John Regan: Partly because I did not have access to the masters, and the quality of what we had was less than optimum. If I could get the masters, I would love to remix and master them…and put all of this out as a special item.
THE SECOND COMING OF FREHLEY’S COMET
That was the early days but let’s jump to the time when you re-grouped Frehley’s Comet and started to work on your debut album in 1987. How did that all happen by then?
John Regan: What happened was around 1987 through Eddie Trunk, and we really owe it to him. He convinced Megaforce Records and Jonny Z to sign Ace and give him a shot. He really championed our cause, there would have been no record deal with Megaforce if it were not for Eddie, and I am convinced to that. So, it was great then. Eddie Kramer was going to produce and I had known Eddie previously who did work with everybody from Zeppelin to Hendrix, and he became a very good friend and his good friend to the stay. Ace called up said “I got a record deal” and I was now playing in John Waite’s band. We just finished the record called ROVER’S RETURN, which I love. One of my favorite records. And it’s like, “Wait a minute now.” I’m in John Waite’s band”, but I really love playing with Ace and Anton and we were going to have a band, and we had Eddie Kramer producing. So, basically I told John I’m going to go back and do this. And we recorded probably half of the Frehley’s Comet record. And it just kind of felt like we needed another dimension, I believe Richie was busy doing his own thing. So, I had met Tod when we were doing a core-headline tour with Cheap Trick while I was in John Waite’s band. And Tod and I struck up a friendship immediately, and I noticed that he was… They had him like go up to the side of the stage, but he was singing all the notes that maybe Robin couldn’t hit that particular note, and he’s playing keyboard. Then I find that he plays guitar, and said, “I’ve got a guys that I would like to try out now.” Kick them out; we were in New York band. We had a choice of anybody in New York. But really in my heart of hearts I felt Tod was the right guy, so we flew him in. He auditioned. Ace and Anton loved him. We auditioned a couple of other people, I don’t even remember who it was but Tod was the only one we called back. And I believe he flew back in and he just stayed, and then we continued working on the record. Tod brought his songs to the project, which really helped.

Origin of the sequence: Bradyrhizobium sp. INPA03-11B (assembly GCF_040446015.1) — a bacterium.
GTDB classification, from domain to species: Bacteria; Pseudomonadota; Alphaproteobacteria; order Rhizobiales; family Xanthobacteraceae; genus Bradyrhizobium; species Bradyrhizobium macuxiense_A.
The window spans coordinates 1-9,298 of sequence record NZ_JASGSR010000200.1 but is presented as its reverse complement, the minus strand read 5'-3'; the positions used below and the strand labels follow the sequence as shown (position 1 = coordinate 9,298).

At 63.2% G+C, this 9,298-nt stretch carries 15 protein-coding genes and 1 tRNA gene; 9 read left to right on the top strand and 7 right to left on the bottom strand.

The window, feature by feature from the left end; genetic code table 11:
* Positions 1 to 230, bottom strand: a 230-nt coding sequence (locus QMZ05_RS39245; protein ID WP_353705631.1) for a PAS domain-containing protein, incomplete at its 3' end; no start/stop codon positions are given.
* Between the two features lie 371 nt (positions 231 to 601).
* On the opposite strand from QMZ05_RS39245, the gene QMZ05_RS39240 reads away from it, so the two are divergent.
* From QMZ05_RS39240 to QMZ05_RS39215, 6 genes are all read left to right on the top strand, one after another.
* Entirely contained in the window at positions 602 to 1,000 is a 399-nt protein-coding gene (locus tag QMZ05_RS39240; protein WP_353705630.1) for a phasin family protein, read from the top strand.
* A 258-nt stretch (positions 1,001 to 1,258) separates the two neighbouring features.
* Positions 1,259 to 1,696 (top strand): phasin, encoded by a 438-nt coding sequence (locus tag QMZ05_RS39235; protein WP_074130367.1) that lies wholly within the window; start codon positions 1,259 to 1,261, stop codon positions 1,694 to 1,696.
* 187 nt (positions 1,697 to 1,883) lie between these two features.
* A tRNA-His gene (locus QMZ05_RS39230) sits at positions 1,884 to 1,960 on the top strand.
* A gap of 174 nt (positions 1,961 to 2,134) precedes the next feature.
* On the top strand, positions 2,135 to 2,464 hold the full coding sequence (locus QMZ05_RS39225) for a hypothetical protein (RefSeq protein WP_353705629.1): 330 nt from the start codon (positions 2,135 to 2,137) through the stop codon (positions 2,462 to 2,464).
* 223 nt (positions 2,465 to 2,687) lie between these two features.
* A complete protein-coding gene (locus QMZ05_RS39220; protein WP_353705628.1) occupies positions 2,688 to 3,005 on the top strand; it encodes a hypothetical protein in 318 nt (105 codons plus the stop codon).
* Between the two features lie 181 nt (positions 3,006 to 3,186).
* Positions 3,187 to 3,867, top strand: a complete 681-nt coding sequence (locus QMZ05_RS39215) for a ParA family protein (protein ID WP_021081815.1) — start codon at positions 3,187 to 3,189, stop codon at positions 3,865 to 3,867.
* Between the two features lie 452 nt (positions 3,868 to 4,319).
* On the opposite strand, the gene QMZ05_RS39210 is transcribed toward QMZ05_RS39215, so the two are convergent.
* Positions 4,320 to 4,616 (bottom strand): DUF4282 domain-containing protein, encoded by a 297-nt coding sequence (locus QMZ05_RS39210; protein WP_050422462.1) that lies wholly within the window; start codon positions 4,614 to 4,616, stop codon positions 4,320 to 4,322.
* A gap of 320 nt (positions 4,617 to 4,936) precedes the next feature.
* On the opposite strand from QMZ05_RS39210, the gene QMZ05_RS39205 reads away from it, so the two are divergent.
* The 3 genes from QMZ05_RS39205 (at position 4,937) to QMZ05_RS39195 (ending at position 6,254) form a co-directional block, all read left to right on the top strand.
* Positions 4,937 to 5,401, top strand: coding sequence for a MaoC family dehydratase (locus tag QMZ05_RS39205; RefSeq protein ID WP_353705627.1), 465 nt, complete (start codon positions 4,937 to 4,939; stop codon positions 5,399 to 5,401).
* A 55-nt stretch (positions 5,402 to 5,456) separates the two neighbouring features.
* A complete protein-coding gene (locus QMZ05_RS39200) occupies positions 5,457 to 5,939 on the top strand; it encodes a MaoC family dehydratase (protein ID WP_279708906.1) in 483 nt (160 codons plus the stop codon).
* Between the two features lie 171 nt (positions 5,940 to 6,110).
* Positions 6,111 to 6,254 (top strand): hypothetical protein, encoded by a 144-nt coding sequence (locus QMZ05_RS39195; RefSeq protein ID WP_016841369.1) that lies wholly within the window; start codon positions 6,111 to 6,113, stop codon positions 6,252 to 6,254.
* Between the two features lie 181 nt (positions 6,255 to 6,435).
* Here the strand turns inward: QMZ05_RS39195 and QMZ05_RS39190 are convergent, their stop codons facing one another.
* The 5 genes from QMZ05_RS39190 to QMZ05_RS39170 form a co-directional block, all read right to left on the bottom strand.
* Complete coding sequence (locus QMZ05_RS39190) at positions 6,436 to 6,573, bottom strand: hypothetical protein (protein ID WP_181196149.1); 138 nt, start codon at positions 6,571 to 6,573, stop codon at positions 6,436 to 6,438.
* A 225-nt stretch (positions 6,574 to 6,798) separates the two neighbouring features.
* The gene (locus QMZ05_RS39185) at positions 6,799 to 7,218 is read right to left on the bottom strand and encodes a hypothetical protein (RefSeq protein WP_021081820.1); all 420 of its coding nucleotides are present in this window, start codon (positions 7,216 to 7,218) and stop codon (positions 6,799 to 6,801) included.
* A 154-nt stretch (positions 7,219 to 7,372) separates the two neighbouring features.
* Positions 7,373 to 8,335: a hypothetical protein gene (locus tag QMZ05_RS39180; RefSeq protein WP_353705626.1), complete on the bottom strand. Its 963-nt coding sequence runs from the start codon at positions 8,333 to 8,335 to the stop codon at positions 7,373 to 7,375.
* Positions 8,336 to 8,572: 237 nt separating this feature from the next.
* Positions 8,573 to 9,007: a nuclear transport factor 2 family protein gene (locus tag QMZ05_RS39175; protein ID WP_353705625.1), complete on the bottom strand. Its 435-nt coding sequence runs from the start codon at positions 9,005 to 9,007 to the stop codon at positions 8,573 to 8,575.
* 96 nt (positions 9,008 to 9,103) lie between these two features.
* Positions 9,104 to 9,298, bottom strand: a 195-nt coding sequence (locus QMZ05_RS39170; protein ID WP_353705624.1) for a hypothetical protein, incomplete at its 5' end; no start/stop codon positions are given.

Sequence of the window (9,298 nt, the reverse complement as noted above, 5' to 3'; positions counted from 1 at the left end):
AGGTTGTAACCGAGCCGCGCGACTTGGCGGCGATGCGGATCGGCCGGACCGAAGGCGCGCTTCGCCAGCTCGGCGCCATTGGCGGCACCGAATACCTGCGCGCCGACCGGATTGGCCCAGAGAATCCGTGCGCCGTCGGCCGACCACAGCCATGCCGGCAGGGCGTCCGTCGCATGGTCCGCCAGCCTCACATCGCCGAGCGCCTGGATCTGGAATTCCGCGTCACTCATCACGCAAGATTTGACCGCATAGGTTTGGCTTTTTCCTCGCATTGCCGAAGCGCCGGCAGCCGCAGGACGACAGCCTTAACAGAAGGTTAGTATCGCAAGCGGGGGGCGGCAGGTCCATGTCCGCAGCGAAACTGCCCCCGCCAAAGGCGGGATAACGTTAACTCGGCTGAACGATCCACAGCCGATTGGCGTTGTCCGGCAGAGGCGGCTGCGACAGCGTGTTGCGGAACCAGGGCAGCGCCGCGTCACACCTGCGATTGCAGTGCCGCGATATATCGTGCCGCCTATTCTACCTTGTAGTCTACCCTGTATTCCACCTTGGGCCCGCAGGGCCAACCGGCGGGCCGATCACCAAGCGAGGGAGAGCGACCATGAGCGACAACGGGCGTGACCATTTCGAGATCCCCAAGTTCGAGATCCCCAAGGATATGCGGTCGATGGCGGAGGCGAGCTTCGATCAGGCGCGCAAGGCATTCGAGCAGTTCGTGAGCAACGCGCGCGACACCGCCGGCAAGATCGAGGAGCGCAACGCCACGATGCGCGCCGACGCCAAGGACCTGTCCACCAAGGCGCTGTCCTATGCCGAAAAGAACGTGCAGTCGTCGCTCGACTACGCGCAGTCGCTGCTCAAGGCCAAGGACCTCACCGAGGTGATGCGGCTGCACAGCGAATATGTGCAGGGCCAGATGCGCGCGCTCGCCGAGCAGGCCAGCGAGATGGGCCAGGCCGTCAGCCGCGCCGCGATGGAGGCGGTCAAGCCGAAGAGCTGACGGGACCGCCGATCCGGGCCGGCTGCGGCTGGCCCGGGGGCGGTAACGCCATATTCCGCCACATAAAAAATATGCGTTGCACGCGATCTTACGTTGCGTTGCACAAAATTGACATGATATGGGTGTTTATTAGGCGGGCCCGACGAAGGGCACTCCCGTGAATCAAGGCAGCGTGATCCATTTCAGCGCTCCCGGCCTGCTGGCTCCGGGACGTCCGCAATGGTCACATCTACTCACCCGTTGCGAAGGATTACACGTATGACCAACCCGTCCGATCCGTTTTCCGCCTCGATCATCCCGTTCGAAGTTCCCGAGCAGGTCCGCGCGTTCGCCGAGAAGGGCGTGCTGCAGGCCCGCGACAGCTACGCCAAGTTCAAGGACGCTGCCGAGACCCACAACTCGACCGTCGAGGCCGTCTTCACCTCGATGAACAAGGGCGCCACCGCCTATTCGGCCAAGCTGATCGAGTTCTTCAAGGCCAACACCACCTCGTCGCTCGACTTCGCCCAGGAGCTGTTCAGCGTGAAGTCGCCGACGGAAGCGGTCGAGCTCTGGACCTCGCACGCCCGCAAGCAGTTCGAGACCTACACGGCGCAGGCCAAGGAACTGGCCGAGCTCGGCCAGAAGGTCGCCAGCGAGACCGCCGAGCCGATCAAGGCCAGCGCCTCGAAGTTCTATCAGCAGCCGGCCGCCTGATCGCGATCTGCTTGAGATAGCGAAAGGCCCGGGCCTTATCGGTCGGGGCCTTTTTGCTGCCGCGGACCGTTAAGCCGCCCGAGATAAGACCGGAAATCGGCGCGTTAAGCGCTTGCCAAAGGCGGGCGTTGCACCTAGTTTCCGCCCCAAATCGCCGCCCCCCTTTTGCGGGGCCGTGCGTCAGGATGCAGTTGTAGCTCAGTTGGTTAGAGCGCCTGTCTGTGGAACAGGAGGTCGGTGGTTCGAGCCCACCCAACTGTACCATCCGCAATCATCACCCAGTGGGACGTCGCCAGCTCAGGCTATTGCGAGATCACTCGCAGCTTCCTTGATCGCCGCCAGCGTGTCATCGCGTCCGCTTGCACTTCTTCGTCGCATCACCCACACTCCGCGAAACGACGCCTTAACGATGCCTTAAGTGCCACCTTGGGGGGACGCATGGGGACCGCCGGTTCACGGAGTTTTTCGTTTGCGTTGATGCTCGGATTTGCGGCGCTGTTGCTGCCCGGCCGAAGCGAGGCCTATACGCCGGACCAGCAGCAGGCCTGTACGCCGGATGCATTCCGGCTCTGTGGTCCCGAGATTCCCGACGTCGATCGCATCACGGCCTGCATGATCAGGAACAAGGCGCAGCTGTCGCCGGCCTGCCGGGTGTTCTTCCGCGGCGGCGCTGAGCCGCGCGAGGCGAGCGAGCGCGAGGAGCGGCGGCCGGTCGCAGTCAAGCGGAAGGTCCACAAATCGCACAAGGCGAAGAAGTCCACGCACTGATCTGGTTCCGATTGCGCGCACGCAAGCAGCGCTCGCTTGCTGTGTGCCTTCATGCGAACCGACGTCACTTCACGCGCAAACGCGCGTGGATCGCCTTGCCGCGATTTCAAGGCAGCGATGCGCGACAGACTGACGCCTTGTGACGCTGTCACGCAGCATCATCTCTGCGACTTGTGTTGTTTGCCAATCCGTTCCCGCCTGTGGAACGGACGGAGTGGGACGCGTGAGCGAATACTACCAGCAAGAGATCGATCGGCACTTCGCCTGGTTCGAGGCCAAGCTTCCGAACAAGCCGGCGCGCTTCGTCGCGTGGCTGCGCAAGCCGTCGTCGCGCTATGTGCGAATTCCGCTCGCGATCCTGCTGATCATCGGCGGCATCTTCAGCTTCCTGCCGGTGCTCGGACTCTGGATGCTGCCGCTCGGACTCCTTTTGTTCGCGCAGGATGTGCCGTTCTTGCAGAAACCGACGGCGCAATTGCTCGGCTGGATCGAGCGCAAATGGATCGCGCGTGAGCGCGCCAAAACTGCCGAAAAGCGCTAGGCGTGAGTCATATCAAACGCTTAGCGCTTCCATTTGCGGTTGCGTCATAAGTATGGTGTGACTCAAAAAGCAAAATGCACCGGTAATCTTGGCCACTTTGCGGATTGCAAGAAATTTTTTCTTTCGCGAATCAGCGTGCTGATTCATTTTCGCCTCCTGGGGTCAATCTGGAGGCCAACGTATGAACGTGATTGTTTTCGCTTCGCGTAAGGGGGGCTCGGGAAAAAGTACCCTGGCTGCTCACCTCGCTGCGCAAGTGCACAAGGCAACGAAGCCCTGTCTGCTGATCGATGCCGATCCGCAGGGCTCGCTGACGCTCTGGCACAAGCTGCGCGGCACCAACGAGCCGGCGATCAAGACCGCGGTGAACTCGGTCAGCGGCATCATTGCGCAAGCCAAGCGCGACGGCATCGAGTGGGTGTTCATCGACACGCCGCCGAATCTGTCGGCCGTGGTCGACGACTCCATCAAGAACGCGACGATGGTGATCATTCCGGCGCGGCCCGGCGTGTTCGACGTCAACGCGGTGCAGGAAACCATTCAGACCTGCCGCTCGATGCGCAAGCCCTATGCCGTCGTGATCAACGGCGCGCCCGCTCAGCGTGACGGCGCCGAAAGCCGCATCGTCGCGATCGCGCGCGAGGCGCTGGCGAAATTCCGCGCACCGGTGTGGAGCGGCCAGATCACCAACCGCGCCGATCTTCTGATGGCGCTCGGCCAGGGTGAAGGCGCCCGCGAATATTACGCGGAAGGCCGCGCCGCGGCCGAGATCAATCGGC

Just yesterday, Tod told me that he had the feeling that after the audition you and Anton liked him a lot but Ace wasn’t sure?